Sunday, December 2, 2012

Mariner Sea - out, Atlantic Kestrel - in, Maersk Beater-in,

The latest changes in the offshore tug/supplier business have seen a couple of additions and one deletion from the roster of the three main players in the Atlantic region.
Secunda Marine have sold Mariner Sea to as yet undisclosed Nigerian buyers:

Built in Norway in 1979 as a supplier/dive support ship, it carried the names Sulair-89, TNT Puma-90, Toisa Puma-95, Coastal Connector -02 until acquired from Tyco by Secunda late in 2002. It had been been partially converted to a cable ship, with a large deck house:

Soon after arrival in Halifax in January 2003 it was dispatched to the Verreault Navigation shipyard in Les Méchins, QC, and converted back to a supplier, with tankage for fuel, drill water, mud and for deck cargo. It went into service in May 2003 on charter to Encana as a supplier. Its tonnage was then listed at 2,904.:
Since then it has been in and out of Canadian and Barbados registries, and was most recently idle at pier 9.

Meanwhile Maersk Canada, which seems to have become Maersk Eastern Canada (have they got west coast plan?) brought Maersk Beater under Canadian flag in October, and based it in St.John's. It is a very big vessel at 4,363 gross tons, built in 1997 in Norway and is rated at 14,800 kW (approx. 20,000 bhp).I haven't seen the vessel in person, but for photos go to :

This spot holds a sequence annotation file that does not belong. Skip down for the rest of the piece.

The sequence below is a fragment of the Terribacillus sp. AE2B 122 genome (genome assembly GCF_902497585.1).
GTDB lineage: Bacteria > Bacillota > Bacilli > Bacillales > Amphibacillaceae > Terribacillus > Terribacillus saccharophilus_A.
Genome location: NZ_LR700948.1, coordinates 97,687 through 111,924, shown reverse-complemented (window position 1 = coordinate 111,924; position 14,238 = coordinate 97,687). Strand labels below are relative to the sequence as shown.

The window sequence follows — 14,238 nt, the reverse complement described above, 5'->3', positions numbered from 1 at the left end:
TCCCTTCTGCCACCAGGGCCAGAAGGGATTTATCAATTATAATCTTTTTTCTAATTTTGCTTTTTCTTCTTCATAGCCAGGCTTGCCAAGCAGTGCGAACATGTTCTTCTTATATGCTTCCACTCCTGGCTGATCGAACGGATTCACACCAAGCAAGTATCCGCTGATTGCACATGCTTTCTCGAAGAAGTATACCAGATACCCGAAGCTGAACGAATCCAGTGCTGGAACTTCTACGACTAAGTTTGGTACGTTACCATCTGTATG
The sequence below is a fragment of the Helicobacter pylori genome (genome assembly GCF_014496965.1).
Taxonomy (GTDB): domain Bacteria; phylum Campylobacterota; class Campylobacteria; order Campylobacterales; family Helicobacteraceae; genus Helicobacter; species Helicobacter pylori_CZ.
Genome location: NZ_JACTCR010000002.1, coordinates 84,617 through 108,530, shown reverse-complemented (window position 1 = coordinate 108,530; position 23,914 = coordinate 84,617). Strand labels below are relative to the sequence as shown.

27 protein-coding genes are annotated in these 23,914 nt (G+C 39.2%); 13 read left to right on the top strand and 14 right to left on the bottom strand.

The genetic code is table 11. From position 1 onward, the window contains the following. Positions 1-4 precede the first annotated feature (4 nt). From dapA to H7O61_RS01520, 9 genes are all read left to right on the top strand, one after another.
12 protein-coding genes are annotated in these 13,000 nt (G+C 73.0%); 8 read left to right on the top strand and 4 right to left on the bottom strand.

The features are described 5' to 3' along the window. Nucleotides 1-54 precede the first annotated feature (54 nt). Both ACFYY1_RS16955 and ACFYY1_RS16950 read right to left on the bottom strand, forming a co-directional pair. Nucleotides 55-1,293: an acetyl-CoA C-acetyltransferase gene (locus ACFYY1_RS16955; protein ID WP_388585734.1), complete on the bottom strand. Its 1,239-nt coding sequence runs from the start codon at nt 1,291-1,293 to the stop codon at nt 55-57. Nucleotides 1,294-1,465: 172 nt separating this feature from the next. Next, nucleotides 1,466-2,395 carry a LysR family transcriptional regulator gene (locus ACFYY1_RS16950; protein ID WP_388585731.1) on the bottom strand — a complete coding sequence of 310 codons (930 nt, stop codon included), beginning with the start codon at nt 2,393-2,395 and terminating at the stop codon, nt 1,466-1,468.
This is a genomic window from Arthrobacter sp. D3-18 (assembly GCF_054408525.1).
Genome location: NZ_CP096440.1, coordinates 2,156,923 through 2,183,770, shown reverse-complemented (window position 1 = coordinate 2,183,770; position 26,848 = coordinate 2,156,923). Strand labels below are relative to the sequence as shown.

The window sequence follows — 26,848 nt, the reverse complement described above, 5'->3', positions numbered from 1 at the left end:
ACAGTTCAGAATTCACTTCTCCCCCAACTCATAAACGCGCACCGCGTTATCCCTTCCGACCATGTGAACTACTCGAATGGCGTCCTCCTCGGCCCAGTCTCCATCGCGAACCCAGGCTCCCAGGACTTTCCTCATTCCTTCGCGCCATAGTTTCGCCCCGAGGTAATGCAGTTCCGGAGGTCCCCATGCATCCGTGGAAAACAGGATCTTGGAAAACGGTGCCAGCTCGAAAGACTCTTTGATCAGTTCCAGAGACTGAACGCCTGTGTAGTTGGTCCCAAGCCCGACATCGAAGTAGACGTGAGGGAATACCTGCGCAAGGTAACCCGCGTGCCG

Atlantic Towing has also registered its newest tug/supplier as Atlantic Kestrel on November 27. Built as Jaya Supreme in Singapore, it is also very big, at 6,206 gross tons, and highly sophisticated. It has numerous new and up to date features, including DP2 (dynamic positioning) and ice rated as DNV Ice-1a, meaning it can travel through ice already broken by an ice breaker, and can work near the arctic circle. It has 12,000 kW (about 16,000 bhp) at its disposal and is fitted with a very big anchor handling winch. It also has numerous environmental and crew comfort features, making it "state of the art"- to use a worn out phrase.
To see its launch, and a swarm of tiny little tugs go to:
There are lots of other articles and photos on the web as Jaya Supreme, e.g.:

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